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How should the U.S. respond to Russia in Crimea?

By   /   March 26, 2014  /   Comments Off

Haroon Atcha // Political Columnist

With the annexation of Crimea, Vladimir Putin has called our bluff. Our tough talk has in the end, not amounted to much. Crimea isn’t worth the fight to America, and Western Europe can’t live without Russia’s investments. That being said, the sovereignty of borders must be respected and we shouldn’t be giving any serious consideration to Putin’s argument that Crimea was practically Russian already. This argument is ridiculous. It’s like New Zealand invading Guam because it’s “practically Polynesian anyway.” We need to take action in an intelligent, targeted manner. The possibility of involvement by the United Nations is slim; Russia’s veto power in the Security Council all but guarantees that. Economic globalization has also, in some ways, hamstrung our ability to react to this crisis. Putin counted on Europe’s dependence on Russian money to make a clean getaway but that doesn’t mean we can’t take advantage of this interdependence as well. I’d say economic sanctions are the way to go; in short, money talks. The quickest way to make Putin listen is to hit his friends in the wallet. We need to implement targeted sanctions on Putin’s higher ups. China may also prove a strange bedfellow in this effort: they are none too happy with Russia’s actions. Capitalizing on China’s irritation may help to send a more forceful message. Ultimately the sovereignty of borders must be respected and the severity of our action must mirror the severity of the offense.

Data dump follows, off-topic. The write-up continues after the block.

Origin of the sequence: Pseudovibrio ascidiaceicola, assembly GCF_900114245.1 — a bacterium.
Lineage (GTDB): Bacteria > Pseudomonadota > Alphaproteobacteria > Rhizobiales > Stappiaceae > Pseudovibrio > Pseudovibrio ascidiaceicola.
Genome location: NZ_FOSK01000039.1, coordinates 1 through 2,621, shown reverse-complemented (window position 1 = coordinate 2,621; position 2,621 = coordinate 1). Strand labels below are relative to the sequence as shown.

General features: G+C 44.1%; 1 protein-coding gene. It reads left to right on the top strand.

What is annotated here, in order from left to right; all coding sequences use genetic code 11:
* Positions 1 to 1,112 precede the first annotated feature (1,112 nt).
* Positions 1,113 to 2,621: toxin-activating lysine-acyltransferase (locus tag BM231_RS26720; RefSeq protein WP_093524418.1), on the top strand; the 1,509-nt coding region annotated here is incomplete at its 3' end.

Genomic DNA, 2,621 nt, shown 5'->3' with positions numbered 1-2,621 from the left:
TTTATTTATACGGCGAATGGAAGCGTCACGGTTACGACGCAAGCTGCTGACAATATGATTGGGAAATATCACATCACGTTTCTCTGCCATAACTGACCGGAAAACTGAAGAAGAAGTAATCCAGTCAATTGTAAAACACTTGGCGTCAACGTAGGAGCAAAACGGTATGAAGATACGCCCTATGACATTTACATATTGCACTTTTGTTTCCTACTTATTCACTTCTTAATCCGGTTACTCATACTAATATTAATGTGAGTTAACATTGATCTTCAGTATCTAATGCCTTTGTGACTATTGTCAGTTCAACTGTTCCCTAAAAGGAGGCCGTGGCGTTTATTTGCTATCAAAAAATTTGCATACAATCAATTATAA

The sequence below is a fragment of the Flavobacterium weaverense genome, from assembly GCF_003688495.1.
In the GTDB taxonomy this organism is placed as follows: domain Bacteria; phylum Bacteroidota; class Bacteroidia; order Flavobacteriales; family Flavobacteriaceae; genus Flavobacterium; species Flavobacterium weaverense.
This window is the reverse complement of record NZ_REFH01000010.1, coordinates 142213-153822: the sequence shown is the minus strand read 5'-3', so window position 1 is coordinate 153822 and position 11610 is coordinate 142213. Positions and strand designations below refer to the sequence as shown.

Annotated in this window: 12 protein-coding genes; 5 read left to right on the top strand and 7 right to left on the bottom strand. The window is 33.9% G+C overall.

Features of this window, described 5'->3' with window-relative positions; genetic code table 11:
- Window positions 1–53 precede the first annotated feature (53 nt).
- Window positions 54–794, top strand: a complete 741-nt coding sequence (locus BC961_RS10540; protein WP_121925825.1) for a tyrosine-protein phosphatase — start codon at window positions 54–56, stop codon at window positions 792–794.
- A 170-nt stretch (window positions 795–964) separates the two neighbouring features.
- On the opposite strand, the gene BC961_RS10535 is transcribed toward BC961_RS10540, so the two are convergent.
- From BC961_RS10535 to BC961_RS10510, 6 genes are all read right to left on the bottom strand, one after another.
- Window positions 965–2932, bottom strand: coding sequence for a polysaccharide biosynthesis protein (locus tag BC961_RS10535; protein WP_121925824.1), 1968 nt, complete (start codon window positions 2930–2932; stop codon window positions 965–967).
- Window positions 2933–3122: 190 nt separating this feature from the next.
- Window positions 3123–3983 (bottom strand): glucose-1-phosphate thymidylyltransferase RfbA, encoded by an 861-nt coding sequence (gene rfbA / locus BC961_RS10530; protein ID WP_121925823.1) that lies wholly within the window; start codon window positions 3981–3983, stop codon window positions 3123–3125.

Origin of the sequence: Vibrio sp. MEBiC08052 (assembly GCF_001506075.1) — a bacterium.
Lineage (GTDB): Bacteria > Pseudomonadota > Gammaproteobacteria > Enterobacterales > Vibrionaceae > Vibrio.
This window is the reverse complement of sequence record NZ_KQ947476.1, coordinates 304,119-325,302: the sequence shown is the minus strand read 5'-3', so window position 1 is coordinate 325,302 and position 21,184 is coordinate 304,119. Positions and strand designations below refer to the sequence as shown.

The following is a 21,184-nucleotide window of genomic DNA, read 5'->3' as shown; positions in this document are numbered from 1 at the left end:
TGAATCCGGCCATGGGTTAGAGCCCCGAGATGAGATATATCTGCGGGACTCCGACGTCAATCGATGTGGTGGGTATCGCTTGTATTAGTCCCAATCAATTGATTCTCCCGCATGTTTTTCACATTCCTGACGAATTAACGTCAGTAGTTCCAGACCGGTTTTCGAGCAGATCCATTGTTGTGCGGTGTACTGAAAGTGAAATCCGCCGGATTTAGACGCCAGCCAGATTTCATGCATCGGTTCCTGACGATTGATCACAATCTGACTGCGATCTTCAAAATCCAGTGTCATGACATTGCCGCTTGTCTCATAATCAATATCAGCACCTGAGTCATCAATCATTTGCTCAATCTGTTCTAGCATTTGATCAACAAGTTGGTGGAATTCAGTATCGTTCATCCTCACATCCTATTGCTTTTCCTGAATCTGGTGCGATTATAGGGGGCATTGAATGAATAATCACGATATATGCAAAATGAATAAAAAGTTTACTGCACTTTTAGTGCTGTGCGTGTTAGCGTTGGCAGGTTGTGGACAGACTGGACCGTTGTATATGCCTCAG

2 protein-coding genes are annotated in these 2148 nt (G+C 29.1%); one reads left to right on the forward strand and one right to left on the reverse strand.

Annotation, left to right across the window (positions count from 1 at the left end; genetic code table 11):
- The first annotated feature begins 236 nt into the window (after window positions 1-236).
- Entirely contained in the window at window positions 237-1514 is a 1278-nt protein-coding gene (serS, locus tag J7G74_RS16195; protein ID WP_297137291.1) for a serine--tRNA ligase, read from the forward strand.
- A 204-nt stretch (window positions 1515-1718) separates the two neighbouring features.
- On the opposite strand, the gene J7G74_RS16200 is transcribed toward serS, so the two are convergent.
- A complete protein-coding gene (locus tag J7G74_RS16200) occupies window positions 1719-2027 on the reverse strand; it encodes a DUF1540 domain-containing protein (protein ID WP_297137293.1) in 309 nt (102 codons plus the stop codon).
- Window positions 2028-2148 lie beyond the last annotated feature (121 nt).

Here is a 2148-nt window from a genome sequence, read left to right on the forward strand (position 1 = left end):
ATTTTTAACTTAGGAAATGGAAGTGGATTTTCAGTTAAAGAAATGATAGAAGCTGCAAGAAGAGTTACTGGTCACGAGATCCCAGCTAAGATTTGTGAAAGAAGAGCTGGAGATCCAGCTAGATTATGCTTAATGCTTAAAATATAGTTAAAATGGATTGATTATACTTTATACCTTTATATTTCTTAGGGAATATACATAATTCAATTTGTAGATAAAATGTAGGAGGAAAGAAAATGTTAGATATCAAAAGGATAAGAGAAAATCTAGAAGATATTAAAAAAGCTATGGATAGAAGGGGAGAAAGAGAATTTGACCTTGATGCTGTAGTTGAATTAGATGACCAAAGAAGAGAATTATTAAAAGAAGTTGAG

Parker Rechsteiner // Scene Editor

We shouldn’t do anything. Not yet. While Russia’s actions in Crimea can succinctly be summarized as “uncool”, they haven’t done anything yet that warrants a direct intervention from the United States. Even the sanctions levied thus far feel half hearted…it seems that Americans don’t care about Ukraine nearly as much as the loudest voices would suggest – we’re just all afraid of Russia still. The Cold War is too fresh in our memories, and the United States has gotten comfy in its position as indisputable world superpower. Russia, with the Olympics and now Crimea, is getting more attention than we’re willing to share. Is it “okay” that Putin annexed part of a sovereign state? No, it isn’t. But this isn’t a blitzkrieg, this isn’t an irrational actor doing strange things we can’t understand; in fact, I would argue that in the same position, the United States would behave the same as Russia has. We’re certainly not shy about using our military, or about meddling in the affairs of “our own backyard”. Historically, those two things are as American as apple pie at a baseball game. I don’t think it’s right when we do those things either- my point is simply that if we, as a nation, are going to start condemning other people for taking a page out of our playbook, we should seriously consider rewriting some of it.

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